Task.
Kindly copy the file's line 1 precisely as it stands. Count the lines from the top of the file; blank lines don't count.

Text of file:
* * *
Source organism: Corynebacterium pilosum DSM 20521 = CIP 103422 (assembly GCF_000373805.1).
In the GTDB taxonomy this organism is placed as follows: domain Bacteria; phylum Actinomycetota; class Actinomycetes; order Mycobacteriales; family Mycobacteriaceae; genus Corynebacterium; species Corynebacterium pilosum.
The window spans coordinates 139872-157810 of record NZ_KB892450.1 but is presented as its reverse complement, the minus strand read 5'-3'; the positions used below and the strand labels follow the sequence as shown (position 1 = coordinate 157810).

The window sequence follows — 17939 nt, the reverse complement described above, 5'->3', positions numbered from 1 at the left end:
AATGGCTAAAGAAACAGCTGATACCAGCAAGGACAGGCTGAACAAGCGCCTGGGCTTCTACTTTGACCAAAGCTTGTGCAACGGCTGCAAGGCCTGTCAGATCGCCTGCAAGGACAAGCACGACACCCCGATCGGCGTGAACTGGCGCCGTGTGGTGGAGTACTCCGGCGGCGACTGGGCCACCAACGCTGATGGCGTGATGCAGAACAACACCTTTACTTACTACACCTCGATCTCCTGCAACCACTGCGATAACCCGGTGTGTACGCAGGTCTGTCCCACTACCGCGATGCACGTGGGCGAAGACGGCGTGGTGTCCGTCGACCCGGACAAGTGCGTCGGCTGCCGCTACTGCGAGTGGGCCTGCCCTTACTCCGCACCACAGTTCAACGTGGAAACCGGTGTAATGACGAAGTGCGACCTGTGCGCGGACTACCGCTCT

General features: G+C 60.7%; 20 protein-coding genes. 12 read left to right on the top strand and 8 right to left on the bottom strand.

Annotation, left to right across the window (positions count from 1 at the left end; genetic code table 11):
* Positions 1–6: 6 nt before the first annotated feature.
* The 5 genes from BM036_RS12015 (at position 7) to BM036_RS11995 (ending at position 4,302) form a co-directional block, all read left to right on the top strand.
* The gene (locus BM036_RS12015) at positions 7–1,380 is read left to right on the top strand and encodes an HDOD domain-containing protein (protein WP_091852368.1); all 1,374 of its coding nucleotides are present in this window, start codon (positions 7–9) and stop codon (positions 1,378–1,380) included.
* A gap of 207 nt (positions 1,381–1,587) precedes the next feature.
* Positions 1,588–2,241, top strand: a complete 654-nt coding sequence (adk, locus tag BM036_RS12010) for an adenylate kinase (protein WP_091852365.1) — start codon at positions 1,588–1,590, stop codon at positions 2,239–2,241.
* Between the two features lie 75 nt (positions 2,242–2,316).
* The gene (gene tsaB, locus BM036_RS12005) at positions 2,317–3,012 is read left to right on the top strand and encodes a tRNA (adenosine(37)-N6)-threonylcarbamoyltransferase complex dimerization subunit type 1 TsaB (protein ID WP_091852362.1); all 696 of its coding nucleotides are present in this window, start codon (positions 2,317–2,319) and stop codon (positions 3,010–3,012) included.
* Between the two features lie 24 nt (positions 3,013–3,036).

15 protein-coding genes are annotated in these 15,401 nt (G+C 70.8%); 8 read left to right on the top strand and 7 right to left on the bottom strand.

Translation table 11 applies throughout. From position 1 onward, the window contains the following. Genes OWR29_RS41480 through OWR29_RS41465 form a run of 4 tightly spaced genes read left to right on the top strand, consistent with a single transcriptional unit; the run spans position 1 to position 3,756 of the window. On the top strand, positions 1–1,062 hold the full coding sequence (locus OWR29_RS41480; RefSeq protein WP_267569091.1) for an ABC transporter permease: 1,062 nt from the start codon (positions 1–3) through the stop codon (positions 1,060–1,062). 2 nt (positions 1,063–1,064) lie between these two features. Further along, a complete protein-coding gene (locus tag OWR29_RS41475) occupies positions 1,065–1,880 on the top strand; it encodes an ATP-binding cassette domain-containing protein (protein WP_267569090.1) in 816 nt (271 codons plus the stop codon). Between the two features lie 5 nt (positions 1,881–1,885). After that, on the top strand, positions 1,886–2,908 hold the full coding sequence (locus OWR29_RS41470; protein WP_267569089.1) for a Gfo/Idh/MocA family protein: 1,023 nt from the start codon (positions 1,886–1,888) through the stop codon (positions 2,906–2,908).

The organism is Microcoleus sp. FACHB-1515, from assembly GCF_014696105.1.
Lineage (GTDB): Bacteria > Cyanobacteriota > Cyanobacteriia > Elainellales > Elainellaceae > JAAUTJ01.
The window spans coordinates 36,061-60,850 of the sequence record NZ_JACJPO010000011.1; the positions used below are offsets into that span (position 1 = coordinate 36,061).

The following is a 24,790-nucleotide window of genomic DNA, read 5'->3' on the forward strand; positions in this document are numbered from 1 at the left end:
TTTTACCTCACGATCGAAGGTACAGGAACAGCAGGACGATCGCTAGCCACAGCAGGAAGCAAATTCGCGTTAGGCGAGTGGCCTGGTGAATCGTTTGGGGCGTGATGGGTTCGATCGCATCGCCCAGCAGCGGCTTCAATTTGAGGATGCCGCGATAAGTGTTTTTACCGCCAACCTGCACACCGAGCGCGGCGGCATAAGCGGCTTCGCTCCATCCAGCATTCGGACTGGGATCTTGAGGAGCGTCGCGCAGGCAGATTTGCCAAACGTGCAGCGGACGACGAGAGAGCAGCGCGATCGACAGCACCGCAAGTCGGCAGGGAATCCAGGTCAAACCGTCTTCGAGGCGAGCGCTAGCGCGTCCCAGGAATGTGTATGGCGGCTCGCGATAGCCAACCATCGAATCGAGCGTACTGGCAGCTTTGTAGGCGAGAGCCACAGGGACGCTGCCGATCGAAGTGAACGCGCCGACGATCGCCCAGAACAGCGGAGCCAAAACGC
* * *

Source organism: Corynebacterium pilosum DSM 20521 = CIP 103422 (assembly GCF_000373805.1).